It is the one word that everyone dreads ‘damp’.
You may have experienced damp already at some point or another your home, but did you know there are many different types of damp? In this article we will explain the different kinds of damp you would likely find in the home and how you can recognise what type it is.
The most common type of damp, this is caused by water leaking through the walls, it can expand across the walls or ceiling, but it will always move horizontally, penetrating damp is almost always caused by structural problems in the building, such as faulty guttering or roofing, cracks and holes in walls, eroding external brickwork, poor pointing – this makes for an easy way for water to get into the walls. Internal leaks can also be a cause, such as pipes under sinks and baths.
Signs of penetrating damp
Penetrating damp often shows up through damp patches on walls internally and externally or on ceilings, which may darken when it rains. You’re more likely to get penetrating damp if you live in an older building with solid walls.
Another common type of damp, caused by ground water moving up through a wall or floor, most floors and walls allow some water in, but this is usually protected by a barrier called damp-proof course, this is to effectively seal and protect the floor and walls from ground water.
Newer houses should all have damp-proof course, but a lot of older buildings may not, or they may have worn down or been damaged over time, if this is the case your walls and floor could be at risk from rising damp. Rising damp can also happen when there is a lack of drainage.
Signs of rising damp
Rising damp can be noticed along damaged skirting boards, crumbling plaster, peeling paint, peeling wallpaper, wet patches, floor coverings lifting, damp patches, tide marks on the wall (up to one metre high – which leave a residue of water and salts), Nails or screws can also show signs of rust from water exposure, this type of damp is usually associated with a musty smell.
Lateral damp is very similar to rising damp, but the water gets in from an outside wall, leaky pipes, missing tiles and overflowing gutters, the damp can appear at any point along a wall.
Signs of Lateral damp
Be on the lookout for dark, damp patches on the walls and ceiling, woodwork that shows signs of damage, mildew in crevices, crumbly, wet plaster and mould spores.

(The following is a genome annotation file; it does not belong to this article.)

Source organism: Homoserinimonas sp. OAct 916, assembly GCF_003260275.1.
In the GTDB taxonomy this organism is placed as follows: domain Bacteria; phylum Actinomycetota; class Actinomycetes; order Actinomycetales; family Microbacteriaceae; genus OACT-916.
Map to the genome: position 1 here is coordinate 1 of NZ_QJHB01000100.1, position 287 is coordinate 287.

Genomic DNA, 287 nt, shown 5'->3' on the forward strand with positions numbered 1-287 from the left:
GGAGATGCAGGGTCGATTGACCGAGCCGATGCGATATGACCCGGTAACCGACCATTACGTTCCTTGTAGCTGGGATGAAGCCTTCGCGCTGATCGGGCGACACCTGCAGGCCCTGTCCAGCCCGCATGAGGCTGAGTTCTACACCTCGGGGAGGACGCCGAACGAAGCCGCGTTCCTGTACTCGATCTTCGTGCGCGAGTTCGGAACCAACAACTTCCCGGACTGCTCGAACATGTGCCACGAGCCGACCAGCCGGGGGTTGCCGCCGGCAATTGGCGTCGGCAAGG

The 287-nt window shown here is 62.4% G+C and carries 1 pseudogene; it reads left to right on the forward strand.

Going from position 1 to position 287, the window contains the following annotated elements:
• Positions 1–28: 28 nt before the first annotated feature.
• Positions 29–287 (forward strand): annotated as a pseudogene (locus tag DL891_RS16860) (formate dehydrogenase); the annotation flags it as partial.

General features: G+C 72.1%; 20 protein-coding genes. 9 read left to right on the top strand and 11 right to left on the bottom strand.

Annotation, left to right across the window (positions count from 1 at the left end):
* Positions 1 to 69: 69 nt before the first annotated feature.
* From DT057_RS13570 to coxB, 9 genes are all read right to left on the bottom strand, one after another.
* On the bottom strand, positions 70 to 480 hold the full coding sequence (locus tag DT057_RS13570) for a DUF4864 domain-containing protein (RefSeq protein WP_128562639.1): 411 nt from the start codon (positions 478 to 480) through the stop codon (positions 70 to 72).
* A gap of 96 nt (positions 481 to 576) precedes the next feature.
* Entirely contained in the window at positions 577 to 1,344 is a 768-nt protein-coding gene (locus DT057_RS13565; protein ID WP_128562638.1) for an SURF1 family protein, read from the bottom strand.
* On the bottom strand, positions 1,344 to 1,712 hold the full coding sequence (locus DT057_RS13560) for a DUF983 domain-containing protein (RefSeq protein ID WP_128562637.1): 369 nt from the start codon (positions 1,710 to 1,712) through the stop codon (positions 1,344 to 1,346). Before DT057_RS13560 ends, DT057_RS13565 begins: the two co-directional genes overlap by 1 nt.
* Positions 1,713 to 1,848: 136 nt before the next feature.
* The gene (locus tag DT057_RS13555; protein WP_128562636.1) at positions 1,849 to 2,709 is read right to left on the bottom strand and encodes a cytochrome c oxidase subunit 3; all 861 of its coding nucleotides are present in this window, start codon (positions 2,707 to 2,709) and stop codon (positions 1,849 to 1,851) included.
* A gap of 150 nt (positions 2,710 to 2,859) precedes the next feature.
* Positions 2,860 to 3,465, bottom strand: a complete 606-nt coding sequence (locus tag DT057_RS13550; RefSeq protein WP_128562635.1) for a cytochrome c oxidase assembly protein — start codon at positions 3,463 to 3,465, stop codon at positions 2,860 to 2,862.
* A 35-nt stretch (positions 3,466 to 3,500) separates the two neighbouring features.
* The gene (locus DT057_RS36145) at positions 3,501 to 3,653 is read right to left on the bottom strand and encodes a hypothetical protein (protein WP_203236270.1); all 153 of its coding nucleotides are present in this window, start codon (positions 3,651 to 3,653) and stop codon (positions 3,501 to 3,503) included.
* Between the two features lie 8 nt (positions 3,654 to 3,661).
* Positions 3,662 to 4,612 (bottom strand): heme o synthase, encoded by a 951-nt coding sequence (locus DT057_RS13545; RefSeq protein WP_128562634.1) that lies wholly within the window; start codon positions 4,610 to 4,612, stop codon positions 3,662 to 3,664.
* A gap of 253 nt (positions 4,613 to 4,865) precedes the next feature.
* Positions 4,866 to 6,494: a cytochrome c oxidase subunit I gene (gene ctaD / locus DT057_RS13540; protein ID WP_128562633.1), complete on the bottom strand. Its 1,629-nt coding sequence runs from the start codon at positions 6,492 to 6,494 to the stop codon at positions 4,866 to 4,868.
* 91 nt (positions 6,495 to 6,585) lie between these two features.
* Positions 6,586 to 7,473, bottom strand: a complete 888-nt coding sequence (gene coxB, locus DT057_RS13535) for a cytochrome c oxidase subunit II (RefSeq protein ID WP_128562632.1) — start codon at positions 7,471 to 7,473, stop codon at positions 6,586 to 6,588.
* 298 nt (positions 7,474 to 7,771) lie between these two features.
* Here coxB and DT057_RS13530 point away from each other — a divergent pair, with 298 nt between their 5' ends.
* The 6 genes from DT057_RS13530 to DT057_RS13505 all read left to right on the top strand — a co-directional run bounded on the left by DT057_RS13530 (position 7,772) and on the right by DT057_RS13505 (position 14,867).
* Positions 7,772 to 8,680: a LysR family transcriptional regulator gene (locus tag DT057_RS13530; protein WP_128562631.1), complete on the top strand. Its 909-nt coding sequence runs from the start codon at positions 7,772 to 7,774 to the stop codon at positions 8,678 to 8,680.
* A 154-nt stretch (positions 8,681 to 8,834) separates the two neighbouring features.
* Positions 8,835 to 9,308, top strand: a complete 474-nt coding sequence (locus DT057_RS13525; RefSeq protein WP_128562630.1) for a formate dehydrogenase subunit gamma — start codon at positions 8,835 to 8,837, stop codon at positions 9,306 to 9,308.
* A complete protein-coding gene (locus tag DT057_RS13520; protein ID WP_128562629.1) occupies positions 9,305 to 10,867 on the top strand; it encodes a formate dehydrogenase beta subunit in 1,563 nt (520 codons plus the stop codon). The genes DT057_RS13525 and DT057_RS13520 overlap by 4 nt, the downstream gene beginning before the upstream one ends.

Condensation is another very common type of damp, usually caused by moist air condensing on walls, particularly kitchens and bathrooms where there is a lot of air moisture, condensation is most common in the winter as at this time of the year the walls are a lot colder and homes are a lot warmer inside. Condensation can become worse with poor ventilation i.e. extractor fan not working, heating being on and off, not using lids on saucepans, keeping windows shut whilst using the shower or bath.
A little bit of condensation is normal for most homes, however, a lot of it is a sign that there is simply too much water vapour in the house.
Signs of Condensation
You can easily recognise condensation, it is one of those things that you can’t really miss. Water droplets on walls or windows, dark mould appearing around windows and crevices, or along window seals, or notice a musty smell.
It is important to know how to recognise each type of damp as each needs to be treated differently, if you would like to learn more, please see our article ‘How to prevent mould and damp in your home’.
And if you think you have any of these issues with damp in your home, please inform your landlord or housing association as soon as possible, as damp does not fix itself, unfortunately it will only get worse if left untreated.
And if you have no luck with your landlord or housing association rectifying the problem, then please get in touch and see how we can help.
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